The Many Benefits of Employee Wellness Programs

December 26, 2018

Know the benefits of employee wellness programs and how you can implement one in
There are plenty of benefits of employee wellness programs, from a useful recrui

Staff work out during the day at an onsite gym class

Erin Ollila

If you're considering making wellness a more significant focus in your workplace culture — helping employees find the right work-life balance so that they can focus on their overall well-being — it's important to know the benefits of employee wellness programs and how you can implement one in your own organization.

How Wellness Programs Benefit Both the Company and Employees

In days past, wellness programs were created as a primary means to lower an employer's health care costs, and it's easy to see why. According to an International Foundation of Employee Benefit Plans (IFEBP) study, employers can expect a $1 to $3 decrease in overall health care costs for every dollar spent on a wellness initiative.

However, there are so many additional reasons why organizations choose to focus on workplace wellness. In the press release for the study, Michael Wilson, IFEBP CEO, said, "We're also seeing other advantages from wellness initiatives, such as higher employee morale, increased productivity and reduced disability."

By implementing a wellness program in your company, you're showing your employees that they're valued and cared for, in turn making them happier and more productive. That boosts morale in both the short and long term. Plus, in a competitive job market, wellness programs can be used as a recruitment tool to attract and retain top talent. Salary is no longer the only consideration when a candidate is considering job offers, and an option like a wellness program can add to the overall benefits package they are offered.

Employee Wellness Program Ideas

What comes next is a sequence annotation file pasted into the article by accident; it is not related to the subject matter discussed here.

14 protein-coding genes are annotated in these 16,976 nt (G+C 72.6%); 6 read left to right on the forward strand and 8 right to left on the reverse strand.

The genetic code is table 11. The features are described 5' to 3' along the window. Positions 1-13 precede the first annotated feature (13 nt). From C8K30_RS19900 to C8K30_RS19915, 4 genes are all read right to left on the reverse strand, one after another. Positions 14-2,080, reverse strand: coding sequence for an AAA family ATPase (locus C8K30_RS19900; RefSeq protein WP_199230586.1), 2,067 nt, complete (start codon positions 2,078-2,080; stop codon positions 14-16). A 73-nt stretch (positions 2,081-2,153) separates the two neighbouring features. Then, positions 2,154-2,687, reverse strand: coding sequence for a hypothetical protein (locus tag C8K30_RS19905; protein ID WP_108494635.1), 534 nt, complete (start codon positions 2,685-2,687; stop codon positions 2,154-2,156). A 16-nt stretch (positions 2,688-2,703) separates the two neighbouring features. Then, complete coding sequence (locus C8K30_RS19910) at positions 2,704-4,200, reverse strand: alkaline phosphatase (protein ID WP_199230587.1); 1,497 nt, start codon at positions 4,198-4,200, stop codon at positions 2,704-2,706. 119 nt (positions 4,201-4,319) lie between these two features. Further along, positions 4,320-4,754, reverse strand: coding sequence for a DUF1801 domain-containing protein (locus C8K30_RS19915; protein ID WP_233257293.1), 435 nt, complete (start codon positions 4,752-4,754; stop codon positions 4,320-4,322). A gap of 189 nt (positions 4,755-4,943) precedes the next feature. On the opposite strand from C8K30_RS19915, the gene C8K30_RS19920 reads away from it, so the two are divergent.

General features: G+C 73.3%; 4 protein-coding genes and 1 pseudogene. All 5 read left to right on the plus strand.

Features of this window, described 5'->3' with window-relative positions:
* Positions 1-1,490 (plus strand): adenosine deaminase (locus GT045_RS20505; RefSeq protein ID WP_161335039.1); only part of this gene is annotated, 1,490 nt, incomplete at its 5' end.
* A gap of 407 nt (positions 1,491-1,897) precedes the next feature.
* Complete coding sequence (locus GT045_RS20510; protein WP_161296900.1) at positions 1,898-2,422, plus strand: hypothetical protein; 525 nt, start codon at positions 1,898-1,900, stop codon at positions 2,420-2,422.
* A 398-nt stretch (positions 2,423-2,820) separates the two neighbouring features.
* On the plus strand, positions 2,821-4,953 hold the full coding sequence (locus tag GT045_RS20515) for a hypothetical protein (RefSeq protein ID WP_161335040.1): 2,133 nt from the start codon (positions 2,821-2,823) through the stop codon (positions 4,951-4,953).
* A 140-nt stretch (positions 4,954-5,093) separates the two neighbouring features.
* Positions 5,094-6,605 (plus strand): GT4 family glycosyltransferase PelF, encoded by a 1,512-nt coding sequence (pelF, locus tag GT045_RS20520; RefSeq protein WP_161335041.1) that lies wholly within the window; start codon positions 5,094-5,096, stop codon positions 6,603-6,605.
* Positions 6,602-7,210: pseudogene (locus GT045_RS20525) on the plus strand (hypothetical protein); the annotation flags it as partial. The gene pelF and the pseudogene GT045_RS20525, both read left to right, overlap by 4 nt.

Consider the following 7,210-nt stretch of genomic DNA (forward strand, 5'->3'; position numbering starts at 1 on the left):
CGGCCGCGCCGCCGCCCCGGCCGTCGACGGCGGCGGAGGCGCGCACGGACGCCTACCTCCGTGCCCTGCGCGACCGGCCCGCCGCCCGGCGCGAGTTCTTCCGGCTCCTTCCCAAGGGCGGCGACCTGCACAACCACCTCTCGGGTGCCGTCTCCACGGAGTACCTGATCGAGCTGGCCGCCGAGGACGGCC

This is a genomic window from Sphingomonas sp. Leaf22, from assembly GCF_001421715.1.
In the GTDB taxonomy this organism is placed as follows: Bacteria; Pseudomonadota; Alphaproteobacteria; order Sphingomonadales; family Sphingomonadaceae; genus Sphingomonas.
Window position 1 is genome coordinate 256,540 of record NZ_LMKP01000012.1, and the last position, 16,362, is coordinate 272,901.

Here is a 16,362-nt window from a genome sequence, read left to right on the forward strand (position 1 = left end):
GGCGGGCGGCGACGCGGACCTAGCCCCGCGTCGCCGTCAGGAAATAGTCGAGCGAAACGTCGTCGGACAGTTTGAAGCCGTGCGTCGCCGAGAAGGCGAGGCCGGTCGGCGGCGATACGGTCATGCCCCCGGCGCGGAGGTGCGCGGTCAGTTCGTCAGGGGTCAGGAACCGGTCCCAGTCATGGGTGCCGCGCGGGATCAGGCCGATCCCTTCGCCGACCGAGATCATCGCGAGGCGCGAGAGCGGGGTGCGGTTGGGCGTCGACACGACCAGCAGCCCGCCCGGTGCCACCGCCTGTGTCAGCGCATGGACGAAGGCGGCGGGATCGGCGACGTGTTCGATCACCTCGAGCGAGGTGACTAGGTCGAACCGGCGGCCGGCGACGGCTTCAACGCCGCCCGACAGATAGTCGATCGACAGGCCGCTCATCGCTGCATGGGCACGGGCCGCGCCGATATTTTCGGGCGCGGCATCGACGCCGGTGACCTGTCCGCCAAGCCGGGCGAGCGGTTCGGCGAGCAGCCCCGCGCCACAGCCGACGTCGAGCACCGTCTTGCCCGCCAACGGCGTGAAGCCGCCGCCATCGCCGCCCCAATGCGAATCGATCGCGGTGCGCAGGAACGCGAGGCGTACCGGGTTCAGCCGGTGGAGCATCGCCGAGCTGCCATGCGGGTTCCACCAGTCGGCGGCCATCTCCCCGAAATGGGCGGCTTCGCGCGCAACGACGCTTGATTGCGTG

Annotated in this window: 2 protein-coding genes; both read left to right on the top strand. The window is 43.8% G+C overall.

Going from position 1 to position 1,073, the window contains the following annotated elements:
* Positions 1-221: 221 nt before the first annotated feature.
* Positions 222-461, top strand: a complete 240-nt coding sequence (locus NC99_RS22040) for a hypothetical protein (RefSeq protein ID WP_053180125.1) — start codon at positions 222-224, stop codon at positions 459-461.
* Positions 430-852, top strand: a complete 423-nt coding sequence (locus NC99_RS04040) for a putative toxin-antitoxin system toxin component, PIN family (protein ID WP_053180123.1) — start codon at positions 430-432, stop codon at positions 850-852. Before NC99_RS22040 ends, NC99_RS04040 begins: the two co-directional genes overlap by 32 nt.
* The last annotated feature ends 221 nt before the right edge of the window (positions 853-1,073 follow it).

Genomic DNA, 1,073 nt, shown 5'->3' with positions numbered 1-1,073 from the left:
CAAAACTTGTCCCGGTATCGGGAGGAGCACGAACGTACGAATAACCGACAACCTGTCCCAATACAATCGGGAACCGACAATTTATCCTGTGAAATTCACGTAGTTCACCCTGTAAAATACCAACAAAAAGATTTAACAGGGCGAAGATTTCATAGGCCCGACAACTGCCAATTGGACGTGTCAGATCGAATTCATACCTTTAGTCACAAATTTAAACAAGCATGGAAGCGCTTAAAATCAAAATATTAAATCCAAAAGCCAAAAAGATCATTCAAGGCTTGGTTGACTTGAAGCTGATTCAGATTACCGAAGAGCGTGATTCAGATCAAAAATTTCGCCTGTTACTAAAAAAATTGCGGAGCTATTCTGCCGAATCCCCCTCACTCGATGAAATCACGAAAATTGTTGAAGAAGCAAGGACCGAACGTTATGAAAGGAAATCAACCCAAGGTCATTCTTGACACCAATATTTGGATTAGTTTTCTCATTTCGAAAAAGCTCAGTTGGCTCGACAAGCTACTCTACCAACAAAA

Now that you understand the benefits of employee wellness programs, it's time to design one that will work best for your organization. But, where do you begin? Your best bet is to survey your staff to find out exactly what they want from the initiative.

Some employees may want healthy living challenges, such as a Biggest Loser-style weight loss program or weekly yoga classes, while others may prefer short lunch-and-learn classes on mental health topics, such as stress management or meditation. Other employees might simply ask for ergonomic furniture options, such as standing desks, or access to more nutritious snack options in the break room. Remember that a wellness program is meant to be a permanent fixture, and you don't need to implement everything at once. Simply start wherever you feel most comfortable and add to the program as time goes on.

Be creative with your approach, too. The Society for Human Resource Management (SHRM) reports that LinkedIn focused on sleep quality as their 2017 initiative, and held a wellness fair that taught employees sleep tips and tricks from experts. The National Council on Compensation Insurance offered an onsite farmer's market, biometric screening services and personal health coaching to their employees. There's no one-size-fits-all approach to creating a wellness culture, and the program can be changed as often as you'd like.

Remember, considering a few mental and physical health-related employee wellness program ideas is a great place to start, but there are many more layers to wellness from which your staff can benefit. Take financial wellness, for example. In the same SHRM article, Rob Levy, the managing director of the Center for Financial Services Innovation, said, "People who are more financially stressed take more days off work for health-related issues." He also notes that financial anxiety may cost organizations upwards of $7,000 per employee per year. By offering money-oriented webinars or short trainings during the workday, you're building a diverse program that benefits employees in numerous facets of their lives.

A worksite wellness program is a great way to boost morale, increase employee retention and reduce health care costs. When you involve your staff and learn more about what they want from the initiative, you can curate a program that will thrive in your organization now, and for years to come.

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